Begin by placing your name and contact information at the top of your cover letter. Include your full name, phone number, professional email, LinkedIn, and any social media sites that pertain to the position you’re after. Be careful with social media—you’ll want to make sure you’ve already deleted or hidden any posts the recruiter shouldn’t see.
After that, you can include the hiring manager’s name and, if needed, their company name and address. This is no longer as important as it was in the days when everything was sent via post. Add the date in this section as well.
Do your best to find the name of the hiring manager. They will note you took the time and effort to search for it. If the name is not included in the job posting, your best bet is to check the company website or LinkedIn profiles. You can also run an online search to see if you can come up with any hits. Failing that, don’t be shy about calling the company and asking to whom you should address your cover letter. If you still can’t get the name, don’t use “Dear Sir or Madam” or “To Whom It May Concern.” These are both dated and frowned upon now. Instead, it is fine to use “Dear Hiring Manager” or address the department head.
2. Write your introduction/opening paragraph
Try to capture the attention of the hiring manager right away. Be personal and tell them what you know about the position and the company. It’s OK to brag a bit. Mention your top achievements and how they will translate into helping the company. This is where you want to make sure you tailor your letter to each individual job. Be careful to focus on how you can help the company instead of just touting your achievements.
If you know someone who already works there and has suggested that you apply, go ahead and mention their name. It’s always a good idea to note that a current team member deems you worthy of employment there—this can give you an important advantage.
3. Let them know why you could be their perfect candidate
The second paragraph of your cover letter should delve into what you can do for the company. This is where you elaborate on any achievements, skills, education, and experience that are of value to the business. Refer to the job posting and, if possible, cover every skill that is mentioned. You can always mention previous experience, internships, and even classes if you have recently graduated. Again, the focus should be on how you can add value.
In this section, it is extremely important to show the hiring manager that you are both qualified and one of the top applicants. This is also the appropriate place to explain anything in your resume that may raise questions. If there’s an employment gap or a career change, address it in this section.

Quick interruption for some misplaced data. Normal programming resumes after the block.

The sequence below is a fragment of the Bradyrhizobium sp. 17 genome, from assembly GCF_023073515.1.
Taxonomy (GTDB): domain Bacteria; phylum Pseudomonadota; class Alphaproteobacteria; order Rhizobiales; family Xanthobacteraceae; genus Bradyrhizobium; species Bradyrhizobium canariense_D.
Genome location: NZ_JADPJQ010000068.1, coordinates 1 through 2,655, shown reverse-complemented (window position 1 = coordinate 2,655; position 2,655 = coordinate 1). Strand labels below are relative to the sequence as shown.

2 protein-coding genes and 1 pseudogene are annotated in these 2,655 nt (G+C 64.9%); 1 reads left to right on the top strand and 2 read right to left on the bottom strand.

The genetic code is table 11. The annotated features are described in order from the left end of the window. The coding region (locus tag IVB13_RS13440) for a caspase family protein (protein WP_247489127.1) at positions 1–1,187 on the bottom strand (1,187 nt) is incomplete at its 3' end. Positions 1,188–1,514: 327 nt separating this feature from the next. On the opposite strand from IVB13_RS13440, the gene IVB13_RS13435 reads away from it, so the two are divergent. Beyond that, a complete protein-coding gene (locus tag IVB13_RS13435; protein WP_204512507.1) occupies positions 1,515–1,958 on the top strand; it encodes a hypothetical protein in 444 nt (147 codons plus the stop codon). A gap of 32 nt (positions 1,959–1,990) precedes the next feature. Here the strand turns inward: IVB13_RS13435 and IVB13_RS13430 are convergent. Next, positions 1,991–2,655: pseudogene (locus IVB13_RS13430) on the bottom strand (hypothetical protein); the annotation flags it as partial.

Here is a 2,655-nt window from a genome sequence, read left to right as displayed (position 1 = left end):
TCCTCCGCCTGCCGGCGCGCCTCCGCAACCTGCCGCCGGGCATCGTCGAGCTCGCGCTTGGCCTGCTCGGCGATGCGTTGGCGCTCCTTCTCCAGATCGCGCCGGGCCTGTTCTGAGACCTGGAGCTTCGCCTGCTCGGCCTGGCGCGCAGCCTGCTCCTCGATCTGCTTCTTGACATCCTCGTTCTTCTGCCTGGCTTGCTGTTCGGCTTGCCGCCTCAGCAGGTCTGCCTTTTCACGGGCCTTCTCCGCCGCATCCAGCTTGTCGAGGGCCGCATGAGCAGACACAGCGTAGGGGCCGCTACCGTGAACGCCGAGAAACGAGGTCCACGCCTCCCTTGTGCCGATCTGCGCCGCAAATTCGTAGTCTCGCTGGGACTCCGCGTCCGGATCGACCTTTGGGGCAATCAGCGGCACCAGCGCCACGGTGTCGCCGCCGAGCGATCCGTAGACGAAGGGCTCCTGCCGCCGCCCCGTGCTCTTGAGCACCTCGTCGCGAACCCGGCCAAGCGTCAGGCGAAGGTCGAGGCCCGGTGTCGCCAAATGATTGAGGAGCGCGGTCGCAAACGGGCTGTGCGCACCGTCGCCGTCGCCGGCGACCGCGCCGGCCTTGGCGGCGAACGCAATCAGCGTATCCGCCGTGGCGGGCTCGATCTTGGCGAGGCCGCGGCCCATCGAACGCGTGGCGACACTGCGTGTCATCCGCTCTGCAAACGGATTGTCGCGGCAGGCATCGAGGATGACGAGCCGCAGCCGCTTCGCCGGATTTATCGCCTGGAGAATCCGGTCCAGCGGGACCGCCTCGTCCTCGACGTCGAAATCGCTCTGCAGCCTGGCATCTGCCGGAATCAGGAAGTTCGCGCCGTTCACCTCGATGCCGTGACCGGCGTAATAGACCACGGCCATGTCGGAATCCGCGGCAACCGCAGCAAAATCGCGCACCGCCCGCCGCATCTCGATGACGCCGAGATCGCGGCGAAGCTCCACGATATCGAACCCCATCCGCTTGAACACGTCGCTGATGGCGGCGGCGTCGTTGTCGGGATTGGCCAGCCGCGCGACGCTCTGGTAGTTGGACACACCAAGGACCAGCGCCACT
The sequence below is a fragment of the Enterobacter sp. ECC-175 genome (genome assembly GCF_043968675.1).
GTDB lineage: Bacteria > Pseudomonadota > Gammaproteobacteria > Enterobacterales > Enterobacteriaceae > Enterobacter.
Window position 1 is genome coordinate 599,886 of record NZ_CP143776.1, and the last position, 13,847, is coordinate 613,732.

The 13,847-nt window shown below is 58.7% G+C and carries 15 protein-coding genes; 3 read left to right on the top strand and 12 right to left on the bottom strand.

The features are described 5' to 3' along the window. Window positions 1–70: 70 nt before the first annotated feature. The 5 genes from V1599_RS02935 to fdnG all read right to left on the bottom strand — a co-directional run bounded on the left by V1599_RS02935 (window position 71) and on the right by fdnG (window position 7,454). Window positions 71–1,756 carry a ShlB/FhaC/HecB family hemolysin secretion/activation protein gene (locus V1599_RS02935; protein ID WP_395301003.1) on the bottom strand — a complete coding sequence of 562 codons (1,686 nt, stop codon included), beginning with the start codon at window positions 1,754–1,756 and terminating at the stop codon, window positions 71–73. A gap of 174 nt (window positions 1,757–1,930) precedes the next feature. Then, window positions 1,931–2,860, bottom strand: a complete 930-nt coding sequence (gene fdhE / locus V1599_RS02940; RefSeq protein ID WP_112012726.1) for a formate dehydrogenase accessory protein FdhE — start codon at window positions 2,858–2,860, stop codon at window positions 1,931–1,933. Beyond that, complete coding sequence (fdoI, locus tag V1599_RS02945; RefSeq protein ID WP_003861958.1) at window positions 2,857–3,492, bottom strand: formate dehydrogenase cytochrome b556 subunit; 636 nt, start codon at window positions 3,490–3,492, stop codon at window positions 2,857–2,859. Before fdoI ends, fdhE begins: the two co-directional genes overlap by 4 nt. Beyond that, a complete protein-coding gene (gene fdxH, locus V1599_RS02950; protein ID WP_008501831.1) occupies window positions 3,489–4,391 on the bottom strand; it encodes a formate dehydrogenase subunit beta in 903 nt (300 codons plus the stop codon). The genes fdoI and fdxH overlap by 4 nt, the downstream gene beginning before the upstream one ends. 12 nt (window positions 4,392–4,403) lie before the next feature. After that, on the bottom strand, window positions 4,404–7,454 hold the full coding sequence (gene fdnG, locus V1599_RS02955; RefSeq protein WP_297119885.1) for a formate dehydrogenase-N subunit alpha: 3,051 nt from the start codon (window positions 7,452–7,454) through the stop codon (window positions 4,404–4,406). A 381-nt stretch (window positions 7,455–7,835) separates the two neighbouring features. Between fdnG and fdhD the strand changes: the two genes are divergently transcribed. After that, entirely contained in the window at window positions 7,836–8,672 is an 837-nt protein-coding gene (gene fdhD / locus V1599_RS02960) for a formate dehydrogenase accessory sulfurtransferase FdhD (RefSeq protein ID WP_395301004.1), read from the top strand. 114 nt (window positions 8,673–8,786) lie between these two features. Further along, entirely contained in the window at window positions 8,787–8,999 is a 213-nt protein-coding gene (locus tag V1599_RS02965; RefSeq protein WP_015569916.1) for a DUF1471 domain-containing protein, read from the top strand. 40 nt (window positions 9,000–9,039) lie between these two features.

4. Tell them why you would be an ideal fit for their company
In this paragraph, you want to let the hiring manager know how you will help the company solve any specific issues and problems. After all, it’s hiring someone for a reason!
This is also a good place to tell the recruiter how you will fit into their company culture. Check out the official website and see what the company is working on, what’s in its future, and even what charities it supports. Let the hiring manager see your passion and excitement both for the job and the company.
Google is your best friend when it comes to researching a company. Besides the corporate website, look at the employees’ LinkedIn profiles. It will also be impressive if you can find any recent news articles about the company and tie them in. Supplying information that is not common knowledge will be quite a boon to your application. This is the ideal way to demonstrate your passion, drive, and ambitious nature, all of which are traits companies appreciate.
5. Craft a closing paragraph and a formal sign-off
Thank the reader for their time and then insert an appropriate call to action. Don’t simply say, “I look forward to hearing from you.” Either tell them you will check in next week (or at a suitable time) or let them know you are available on a certain day to meet or talk. Inform them that you’d love to discuss the position and your abilities in more detail. They will notice your confidence and may decide to put you on their list of those to be interviewed.
Lastly, sign off. You can simply use “Thank you” or a professional “My best,” “Sincerely,” or “Respectfully.” Once you sign your name, you’re done!
One last piece of advice: Go through your resume again and again. Let a trusted colleague look over your cover letter and resume, and then have them professionally edited. You want to make sure you have eliminated all errors and are presenting yourself in the best possible light. If you need help with that, contact our highly skilled team.